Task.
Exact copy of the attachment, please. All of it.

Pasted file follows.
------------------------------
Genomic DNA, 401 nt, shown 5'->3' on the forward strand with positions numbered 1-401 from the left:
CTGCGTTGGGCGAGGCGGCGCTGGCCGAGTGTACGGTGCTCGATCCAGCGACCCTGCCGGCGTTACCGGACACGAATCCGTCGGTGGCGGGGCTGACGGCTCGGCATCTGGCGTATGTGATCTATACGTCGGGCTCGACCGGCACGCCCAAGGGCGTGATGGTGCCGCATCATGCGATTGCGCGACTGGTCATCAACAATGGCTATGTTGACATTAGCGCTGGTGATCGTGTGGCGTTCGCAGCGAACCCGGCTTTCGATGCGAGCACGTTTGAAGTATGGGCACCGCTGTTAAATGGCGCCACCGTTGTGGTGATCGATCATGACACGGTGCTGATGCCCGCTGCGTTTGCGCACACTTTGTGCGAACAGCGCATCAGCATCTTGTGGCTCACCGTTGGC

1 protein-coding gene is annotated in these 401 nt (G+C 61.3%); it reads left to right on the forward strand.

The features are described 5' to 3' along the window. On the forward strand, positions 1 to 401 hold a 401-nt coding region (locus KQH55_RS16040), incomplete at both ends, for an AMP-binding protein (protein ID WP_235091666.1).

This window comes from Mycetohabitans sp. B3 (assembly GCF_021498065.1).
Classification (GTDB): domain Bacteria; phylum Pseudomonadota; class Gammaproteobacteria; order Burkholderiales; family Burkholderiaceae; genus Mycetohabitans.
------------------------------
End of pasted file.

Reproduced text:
Genomic DNA, 401 nt, shown 5'->3' on the forward strand with positions numbered 1-401 from the left:
CTGCGTTGGGCGAGGCGGCGCTGGCCGAGTGTACGGTGCTCGATCCAGCGACCCTGCCGGCGTTACCGGACACGAATCCGTCGGTGGCGGGGCTGACGGCTCGGCATCTGGCGTATGTGATCTATACGTCGGGCTCGACCGGCACGCCCAAGGGCGTGATGGTGCCGCATCATGCGATTGCGCGACTGGTCATCAACAATGGCTATGTTGACATTAGCGCTGGTGATCGTGTGGCGTTCGCAGCGAACCCGGCTTTCGATGCGAGCACGTTTGAAGTATGGGCACCGCTGTTAAATGGCGCCACCGTTGTGGTGATCGATCATGACACGGTGCTGATGCCCGCTGCGTTTGCGCACACTTTGTGCGAACAGCGCATCAGCATCTTGTGGCTCACCGTTGGC

1 protein-coding gene is annotated in these 401 nt (G+C 61.3%); it reads left to right on the forward strand.

The features are described 5' to 3' along the window. On the forward strand, positions 1 to 401 hold a 401-nt coding region (locus KQH55_RS16040), incomplete at both ends, for an AMP-binding protein (protein ID WP_235091666.1).

This window comes from Mycetohabitans sp. B3 (assembly GCF_021498065.1).
Classification (GTDB): domain Bacteria; phylum Pseudomonadota; class Gammaproteobacteria; order Burkholderiales; family Burkholderiaceae; genus Mycetohabitans.